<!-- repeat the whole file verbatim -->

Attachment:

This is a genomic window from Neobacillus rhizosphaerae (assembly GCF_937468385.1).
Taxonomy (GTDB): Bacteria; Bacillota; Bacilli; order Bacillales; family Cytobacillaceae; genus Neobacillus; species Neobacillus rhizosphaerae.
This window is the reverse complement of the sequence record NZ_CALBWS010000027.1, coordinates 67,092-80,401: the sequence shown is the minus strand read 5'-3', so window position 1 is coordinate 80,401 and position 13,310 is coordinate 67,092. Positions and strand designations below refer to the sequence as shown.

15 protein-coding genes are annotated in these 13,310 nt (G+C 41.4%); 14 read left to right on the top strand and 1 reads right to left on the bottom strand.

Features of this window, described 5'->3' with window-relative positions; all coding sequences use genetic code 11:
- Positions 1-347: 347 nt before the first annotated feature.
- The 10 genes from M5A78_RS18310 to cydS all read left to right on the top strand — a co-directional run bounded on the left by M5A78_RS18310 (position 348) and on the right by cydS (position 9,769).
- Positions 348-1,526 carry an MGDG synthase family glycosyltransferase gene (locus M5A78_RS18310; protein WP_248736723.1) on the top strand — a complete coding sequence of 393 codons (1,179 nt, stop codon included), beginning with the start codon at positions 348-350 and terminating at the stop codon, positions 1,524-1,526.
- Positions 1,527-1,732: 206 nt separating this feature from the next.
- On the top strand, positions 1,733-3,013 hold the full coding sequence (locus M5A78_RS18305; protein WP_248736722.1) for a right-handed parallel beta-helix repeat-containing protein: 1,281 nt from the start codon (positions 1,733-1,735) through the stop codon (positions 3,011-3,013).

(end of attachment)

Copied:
This is a genomic window from Neobacillus rhizosphaerae (assembly GCF_937468385.1).
Taxonomy (GTDB): Bacteria; Bacillota; Bacilli; order Bacillales; family Cytobacillaceae; genus Neobacillus; species Neobacillus rhizosphaerae.
This window is the reverse complement of the sequence record NZ_CALBWS010000027.1, coordinates 67,092-80,401: the sequence shown is the minus strand read 5'-3', so window position 1 is coordinate 80,401 and position 13,310 is coordinate 67,092. Positions and strand designations below refer to the sequence as shown.

15 protein-coding genes are annotated in these 13,310 nt (G+C 41.4%); 14 read left to right on the top strand and 1 reads right to left on the bottom strand.

Features of this window, described 5'->3' with window-relative positions; all coding sequences use genetic code 11:
- Positions 1-347: 347 nt before the first annotated feature.
- The 10 genes from M5A78_RS18310 to cydS all read left to right on the top strand — a co-directional run bounded on the left by M5A78_RS18310 (position 348) and on the right by cydS (position 9,769).
- Positions 348-1,526 carry an MGDG synthase family glycosyltransferase gene (locus M5A78_RS18310; protein WP_248736723.1) on the top strand — a complete coding sequence of 393 codons (1,179 nt, stop codon included), beginning with the start codon at positions 348-350 and terminating at the stop codon, positions 1,524-1,526.
- Positions 1,527-1,732: 206 nt separating this feature from the next.
- On the top strand, positions 1,733-3,013 hold the full coding sequence (locus M5A78_RS18305; protein WP_248736722.1) for a right-handed parallel beta-helix repeat-containing protein: 1,281 nt from the start codon (positions 1,733-1,735) through the stop codon (positions 3,011-3,013).